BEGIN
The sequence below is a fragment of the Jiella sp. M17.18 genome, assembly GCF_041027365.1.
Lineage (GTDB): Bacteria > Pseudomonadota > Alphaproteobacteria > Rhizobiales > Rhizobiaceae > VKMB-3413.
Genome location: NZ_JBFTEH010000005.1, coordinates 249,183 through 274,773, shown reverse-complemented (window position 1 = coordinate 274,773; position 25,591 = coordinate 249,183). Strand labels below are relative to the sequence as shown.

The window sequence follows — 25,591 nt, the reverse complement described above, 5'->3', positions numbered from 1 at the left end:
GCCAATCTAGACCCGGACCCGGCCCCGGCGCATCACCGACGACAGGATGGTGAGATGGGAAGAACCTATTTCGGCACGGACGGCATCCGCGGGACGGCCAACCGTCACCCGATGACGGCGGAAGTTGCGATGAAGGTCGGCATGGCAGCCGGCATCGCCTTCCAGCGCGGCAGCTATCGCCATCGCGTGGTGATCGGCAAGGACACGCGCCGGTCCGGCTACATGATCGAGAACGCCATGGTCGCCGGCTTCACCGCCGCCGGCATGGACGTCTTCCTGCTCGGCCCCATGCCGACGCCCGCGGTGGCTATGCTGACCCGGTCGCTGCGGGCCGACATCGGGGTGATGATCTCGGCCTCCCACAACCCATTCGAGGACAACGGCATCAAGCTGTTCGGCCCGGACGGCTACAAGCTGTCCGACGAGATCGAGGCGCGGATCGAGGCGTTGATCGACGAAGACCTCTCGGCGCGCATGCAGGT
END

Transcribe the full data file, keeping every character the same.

The sequence below is a fragment of the Jiella sp. M17.18 genome, assembly GCF_041027365.1.
Lineage (GTDB): Bacteria > Pseudomonadota > Alphaproteobacteria > Rhizobiales > Rhizobiaceae > VKMB-3413.
Genome location: NZ_JBFTEH010000005.1, coordinates 249,183 through 274,773, shown reverse-complemented (window position 1 = coordinate 274,773; position 25,591 = coordinate 249,183). Strand labels below are relative to the sequence as shown.

The window sequence follows — 25,591 nt, the reverse complement described above, 5'->3', positions numbered from 1 at the left end:
GCCAATCTAGACCCGGACCCGGCCCCGGCGCATCACCGACGACAGGATGGTGAGATGGGAAGAACCTATTTCGGCACGGACGGCATCCGCGGGACGGCCAACCGTCACCCGATGACGGCGGAAGTTGCGATGAAGGTCGGCATGGCAGCCGGCATCGCCTTCCAGCGCGGCAGCTATCGCCATCGCGTGGTGATCGGCAAGGACACGCGCCGGTCCGGCTACATGATCGAGAACGCCATGGTCGCCGGCTTCACCGCCGCCGGCATGGACGTCTTCCTGCTCGGCCCCATGCCGACGCCCGCGGTGGCTATGCTGACCCGGTCGCTGCGGGCCGACATCGGGGTGATGATCTCGGCCTCCCACAACCCATTCGAGGACAACGGCATCAAGCTGTTCGGCCCGGACGGCTACAAGCTGTCCGACGAGATCGAGGCGCGGATCGAGGCGTTGATCGACGAAGACCTCTCGGCGCGCATGCAGGT